“The differentiating instruction ideas -- open and choice task components of the PRIME courses -- have been very helpful. We didn’t have to reinvent lesson plans for every kid in the class. The open and choice tasks show you how to modify and adjust existing tasks and thereby teach to everyone in the room.  Students can do the work at whatever level they are at. That has been a surprise for teachers.Another eye opener through PRIME was that while our teachers were comfortable with the idea of having manipulatives in the classroom, the idea of having a variety of manipulatives available at all times so kids have a choice to use the manipulative that works for them was new. The manipulatives activities in the course helped teachers see what other possibilities there were for fraction activities – not just pattern blocks.”

Why They Chose to Implement PRIME

 “We find that our teachers are struggling in content knowledge and background but also struggling in curriculum and differentiation. They are not certain how to work with where kids are at and take them from that place forward.We felt a bit of an urgency to find something that would help teachers and would be teacher friendly and be easy to follow.”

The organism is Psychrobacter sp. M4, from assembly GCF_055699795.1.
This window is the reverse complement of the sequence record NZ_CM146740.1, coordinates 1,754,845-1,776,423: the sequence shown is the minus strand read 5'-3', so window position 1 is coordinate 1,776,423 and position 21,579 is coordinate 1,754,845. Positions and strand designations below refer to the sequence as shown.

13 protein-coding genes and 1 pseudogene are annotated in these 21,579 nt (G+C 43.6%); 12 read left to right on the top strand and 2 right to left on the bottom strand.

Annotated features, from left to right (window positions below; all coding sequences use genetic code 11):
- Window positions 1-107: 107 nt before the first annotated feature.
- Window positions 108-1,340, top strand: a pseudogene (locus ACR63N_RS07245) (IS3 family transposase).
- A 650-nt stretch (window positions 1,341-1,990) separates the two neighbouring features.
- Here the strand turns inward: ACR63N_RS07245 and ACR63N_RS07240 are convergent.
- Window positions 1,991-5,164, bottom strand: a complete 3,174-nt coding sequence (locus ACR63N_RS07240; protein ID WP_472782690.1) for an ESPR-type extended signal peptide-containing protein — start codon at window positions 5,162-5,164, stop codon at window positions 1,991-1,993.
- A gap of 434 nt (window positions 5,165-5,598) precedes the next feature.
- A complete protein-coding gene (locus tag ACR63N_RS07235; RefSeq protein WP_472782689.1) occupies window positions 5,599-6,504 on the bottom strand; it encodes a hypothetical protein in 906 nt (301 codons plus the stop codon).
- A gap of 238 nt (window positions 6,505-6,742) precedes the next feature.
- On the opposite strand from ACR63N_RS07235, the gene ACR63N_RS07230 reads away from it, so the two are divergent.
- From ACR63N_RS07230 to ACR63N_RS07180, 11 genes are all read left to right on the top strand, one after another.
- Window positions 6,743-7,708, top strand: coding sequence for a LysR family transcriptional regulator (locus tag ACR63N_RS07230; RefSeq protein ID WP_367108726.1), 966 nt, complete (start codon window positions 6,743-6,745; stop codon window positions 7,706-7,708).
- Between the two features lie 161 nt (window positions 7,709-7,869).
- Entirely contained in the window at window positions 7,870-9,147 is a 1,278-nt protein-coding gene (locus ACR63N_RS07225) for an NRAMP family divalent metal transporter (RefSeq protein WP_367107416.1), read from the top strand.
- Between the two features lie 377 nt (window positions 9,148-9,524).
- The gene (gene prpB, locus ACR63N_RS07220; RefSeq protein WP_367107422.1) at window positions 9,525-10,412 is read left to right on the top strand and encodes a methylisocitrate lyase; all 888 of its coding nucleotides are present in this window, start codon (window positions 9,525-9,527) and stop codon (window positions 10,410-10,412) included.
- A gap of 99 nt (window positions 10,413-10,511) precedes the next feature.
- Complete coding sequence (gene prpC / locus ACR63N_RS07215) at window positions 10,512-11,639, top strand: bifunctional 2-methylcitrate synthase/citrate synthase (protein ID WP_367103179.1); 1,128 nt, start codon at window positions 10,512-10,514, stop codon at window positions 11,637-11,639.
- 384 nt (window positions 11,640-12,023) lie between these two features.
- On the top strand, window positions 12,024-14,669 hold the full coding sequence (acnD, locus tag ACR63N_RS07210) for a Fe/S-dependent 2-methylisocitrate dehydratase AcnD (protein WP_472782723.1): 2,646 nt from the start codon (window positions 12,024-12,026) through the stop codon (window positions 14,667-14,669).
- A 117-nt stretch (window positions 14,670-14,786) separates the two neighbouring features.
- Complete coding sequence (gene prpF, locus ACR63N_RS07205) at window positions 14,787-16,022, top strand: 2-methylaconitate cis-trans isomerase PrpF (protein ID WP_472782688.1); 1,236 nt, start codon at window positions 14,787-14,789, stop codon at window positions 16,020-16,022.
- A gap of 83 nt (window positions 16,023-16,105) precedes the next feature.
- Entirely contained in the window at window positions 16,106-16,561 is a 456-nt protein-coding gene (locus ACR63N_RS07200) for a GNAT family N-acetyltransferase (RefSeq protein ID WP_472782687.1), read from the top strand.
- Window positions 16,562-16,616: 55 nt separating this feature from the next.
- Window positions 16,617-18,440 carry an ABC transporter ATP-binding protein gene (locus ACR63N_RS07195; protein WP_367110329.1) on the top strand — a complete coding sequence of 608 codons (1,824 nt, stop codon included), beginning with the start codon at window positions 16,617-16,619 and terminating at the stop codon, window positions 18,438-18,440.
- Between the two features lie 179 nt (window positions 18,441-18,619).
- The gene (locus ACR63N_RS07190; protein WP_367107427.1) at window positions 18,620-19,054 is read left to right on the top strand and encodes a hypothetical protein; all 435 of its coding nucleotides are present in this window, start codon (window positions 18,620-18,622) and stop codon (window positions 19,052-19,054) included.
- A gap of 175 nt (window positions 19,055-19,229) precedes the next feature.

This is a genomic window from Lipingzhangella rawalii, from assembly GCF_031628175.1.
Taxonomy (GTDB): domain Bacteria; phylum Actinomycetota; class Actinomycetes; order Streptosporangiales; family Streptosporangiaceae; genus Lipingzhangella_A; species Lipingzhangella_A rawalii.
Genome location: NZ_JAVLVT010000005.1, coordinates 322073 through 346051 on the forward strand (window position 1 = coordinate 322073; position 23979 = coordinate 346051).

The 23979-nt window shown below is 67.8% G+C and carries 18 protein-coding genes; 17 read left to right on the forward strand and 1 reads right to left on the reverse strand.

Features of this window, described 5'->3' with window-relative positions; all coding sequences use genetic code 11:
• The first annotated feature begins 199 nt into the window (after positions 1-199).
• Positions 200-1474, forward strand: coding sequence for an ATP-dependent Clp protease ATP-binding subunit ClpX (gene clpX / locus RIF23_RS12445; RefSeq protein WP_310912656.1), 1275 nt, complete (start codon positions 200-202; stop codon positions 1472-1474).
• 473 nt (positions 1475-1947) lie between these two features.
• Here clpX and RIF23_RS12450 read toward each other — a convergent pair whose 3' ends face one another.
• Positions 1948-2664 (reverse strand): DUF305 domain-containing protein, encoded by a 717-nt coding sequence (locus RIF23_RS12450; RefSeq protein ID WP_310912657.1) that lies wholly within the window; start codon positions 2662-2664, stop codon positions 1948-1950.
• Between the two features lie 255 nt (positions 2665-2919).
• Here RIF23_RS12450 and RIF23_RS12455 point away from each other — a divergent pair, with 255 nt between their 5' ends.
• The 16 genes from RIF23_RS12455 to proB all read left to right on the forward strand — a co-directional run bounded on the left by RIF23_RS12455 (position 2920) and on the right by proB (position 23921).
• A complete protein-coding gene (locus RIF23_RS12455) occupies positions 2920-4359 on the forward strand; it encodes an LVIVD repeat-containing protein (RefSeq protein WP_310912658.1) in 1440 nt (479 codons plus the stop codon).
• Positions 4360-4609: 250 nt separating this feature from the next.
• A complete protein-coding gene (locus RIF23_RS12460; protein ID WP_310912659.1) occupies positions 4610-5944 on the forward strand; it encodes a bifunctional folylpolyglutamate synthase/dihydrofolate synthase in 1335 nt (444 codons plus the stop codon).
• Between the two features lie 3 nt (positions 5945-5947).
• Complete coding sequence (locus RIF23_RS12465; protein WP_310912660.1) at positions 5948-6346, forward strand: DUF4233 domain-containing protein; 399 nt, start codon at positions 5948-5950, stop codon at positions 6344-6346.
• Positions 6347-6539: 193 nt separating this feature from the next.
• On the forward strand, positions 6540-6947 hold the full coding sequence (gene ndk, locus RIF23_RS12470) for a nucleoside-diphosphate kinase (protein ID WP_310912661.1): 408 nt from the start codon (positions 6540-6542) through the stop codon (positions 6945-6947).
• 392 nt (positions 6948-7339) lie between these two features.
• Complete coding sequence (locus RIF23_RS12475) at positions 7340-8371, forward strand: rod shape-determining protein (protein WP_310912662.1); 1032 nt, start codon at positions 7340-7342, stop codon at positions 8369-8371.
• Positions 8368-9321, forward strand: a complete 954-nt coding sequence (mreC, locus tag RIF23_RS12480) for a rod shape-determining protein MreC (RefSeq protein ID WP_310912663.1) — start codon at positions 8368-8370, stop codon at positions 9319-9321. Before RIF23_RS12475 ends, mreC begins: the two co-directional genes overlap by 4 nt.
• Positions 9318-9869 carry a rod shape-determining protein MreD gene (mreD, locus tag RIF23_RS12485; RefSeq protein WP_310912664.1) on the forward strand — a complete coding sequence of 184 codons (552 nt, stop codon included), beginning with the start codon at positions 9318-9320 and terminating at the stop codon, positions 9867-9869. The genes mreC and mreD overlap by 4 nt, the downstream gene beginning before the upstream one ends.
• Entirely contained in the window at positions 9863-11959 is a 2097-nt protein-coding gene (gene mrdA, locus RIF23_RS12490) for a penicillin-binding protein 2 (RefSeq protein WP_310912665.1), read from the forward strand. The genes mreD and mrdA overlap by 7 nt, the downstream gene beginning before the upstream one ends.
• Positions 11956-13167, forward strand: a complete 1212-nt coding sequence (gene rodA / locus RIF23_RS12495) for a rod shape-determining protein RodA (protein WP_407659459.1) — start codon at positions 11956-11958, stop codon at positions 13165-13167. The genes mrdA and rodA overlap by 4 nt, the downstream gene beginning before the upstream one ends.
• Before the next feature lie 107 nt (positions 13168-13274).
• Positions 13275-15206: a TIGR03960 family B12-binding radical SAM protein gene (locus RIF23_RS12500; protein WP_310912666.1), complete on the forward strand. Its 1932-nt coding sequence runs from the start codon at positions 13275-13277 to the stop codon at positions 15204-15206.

Their Implementation Model

“Two years ago, we began with PRIME Number & Operations with the goal being to implement and in-service every K-5 teacher in district 16 as well as representatives from middle schools. We just completed training of every teacher (K-5) in district in February 2007.In terms of timing, we set up courses with two to three schools at a time – ran them through three days of training. We conducted the training as full withdrawal during the day, not as after school sessions. We did the days about 2 weeks apart so they had time to reflect and gather student work.Our district has about 14 elementary schools – every teacher was trained – but also trained one key teacher in six middle schools”

Sustainability Plans
“We have 1.5 math mentors in the district (one full time and one half time) – they are out with classroom teachers who use PRIME.  They ask questions such as: Did you look at this? How are you using PRIME? And they reference PRIME as they are out there.The PRIME resource has become a key component in the development of individual student plans it helps teachers write an appropriate IEP. We find that the PRIME components, particularly the Diagnostic Tools and the Background and Strategies books are easy to use.”

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Catharine Gilmour, Math Coordinator, Delta School District, British Columbia

Measuring PRIME’s Impact: